preeminent psychologist Dr. Amos Wilson always talked about how educate the purpose of education is to be able to develop the brain to solve the problems for your people. Right. And, and because otherwise you’re solving somebody else’s problems. And like you were saying, you know, that the the particular education, the Cologne, I mean, it’s still a colonial education system, right? I mean, we have a similar education system here as it relates to how can you train factory workers, that’s basically the education system in the United States, right. But that does have an inherent problem solving ability, because you do have to figure out how to do something. But as it relates to what you’re talking about in the creation of this white elephant technology, you want to solve problems that are going to get you recognition, as opposed to solving problems that are actually going to do something. And, and obviously, it doesn’t work. Like you were, you know, everybody listens to podcasts. No, I’m all the way on it on black soldier flies and stuff like that. And one of the things that I’ve seen people do is read these black soldier flies and those complicated apparatuses that we’ve talked about. But then also, there is one company that I was reading about that the guy who founded it sold it, which is a testament to its use, um, he sold it, what he was doing was rearing black soldier flies, drying them, and then making cakes out of them for feed for fish, especially within an aqua culture on aquaponics capacity. Right. And I’m, and this operation was so fine tuned that he was able to sell the business, which is a lot of aspects of business that our people aren’t really aware of about creating a machine that can operate autonomously, that you can then sell for eight, you know, well beyond what you were selling each individual product or the aggregate of products for. And so, while you were talking about education, I was thinking about this as it relates to even having a separate a separate dryer for, for these black soldier flies that are coming out, you know, and then taking those pupil, dehydrating them, and then being able to sell those to people who as pet food, you know, to all of these different people who, you know, maybe you know, somebody who is raising chickens, who doesn’t have who doesn’t want to do this, somebody who has a reptile, somebody who has fish, you know, because those you know, I mean, it seems in my experience, that it is, I mean, I know that it will change at some point, but it seems to be a linear progression, if one bucket will make 2000 flies another bucket a further a little bit further away will also make 2000 flies, collecting those larva, dehydrating them in this way. I mean, you know, just just from our waist, that is a thing that, you know, is is really awesome. And even, I mean, it like you said there’s so many different ways to utilize just just this as an appropriate technology. Because even thinking about even drying different things like drying compost and stuff like that for the different aggregate the nutrients that are there within it, that you know, because that will make it so much easier to transport. You know, I mean, they Oh my gosh, you know,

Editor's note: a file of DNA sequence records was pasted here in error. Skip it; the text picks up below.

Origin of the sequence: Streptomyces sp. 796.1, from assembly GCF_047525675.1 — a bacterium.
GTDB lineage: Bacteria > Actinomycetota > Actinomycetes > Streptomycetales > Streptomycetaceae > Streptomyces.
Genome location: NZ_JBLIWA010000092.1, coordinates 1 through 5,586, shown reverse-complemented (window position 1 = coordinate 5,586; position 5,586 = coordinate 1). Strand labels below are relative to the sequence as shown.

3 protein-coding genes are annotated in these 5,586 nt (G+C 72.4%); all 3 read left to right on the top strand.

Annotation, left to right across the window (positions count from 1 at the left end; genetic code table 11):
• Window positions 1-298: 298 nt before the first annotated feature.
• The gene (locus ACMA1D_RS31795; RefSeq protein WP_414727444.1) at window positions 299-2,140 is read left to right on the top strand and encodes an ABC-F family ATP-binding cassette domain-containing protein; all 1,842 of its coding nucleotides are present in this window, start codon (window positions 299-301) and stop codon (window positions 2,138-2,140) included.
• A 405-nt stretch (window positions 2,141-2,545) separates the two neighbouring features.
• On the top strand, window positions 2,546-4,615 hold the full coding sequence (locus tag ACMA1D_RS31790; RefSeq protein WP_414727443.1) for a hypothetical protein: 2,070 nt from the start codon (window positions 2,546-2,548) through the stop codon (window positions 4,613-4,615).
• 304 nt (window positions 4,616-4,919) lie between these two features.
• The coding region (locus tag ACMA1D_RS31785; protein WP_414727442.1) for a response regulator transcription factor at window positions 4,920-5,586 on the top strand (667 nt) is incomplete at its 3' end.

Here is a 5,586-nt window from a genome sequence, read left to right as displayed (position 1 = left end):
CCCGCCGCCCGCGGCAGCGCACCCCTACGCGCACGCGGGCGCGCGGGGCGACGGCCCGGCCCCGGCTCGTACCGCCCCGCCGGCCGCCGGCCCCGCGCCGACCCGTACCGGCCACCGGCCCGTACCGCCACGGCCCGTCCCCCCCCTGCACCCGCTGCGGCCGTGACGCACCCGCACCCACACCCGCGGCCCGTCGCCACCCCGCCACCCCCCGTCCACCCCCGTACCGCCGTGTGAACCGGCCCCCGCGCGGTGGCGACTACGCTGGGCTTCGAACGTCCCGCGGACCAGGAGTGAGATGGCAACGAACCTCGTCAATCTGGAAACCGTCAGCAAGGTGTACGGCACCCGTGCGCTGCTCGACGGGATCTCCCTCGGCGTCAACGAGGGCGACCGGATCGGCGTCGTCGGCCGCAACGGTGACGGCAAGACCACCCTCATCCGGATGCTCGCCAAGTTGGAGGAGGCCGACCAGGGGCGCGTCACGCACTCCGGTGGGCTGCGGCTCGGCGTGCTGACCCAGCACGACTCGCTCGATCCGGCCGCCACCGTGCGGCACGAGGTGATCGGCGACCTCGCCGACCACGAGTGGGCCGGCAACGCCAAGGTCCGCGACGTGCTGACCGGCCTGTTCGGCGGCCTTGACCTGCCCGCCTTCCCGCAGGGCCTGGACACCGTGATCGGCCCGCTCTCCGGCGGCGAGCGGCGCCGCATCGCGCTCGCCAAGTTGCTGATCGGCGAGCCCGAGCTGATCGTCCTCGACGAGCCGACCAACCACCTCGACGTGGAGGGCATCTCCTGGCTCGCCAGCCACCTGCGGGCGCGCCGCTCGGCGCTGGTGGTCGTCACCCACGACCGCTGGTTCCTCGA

Dr. Isaac Zama 59:16
you just reminded me of something you know, for people who have who want to keep chicken for example, yeah, you can go to
you know, you can go to a bar that brews beer and pick up the spent grain and come back and you know, I was just saying that for you know, for people who want to keep checking,
right? No, I heard you I was just chatting on a heater.
Dr. Isaac Zama 59:53
Yeah. So you know, you can go to one of these Mom and Pop places Is that brew beer and pick up the spent great, you know, for free, right? You, you come back you dried in your solo dryer, and then you use this membrane to feed your chicken, you know, in the, you know, in the winter, so it cuts down on your cost of, you know, feeding your chicken. So, you know, the potential of this solar dryer is limb is, is limited just to our imagination. You know, there are people who are growing, who are raising mealworms
Dr. Isaac Zama 1:00:43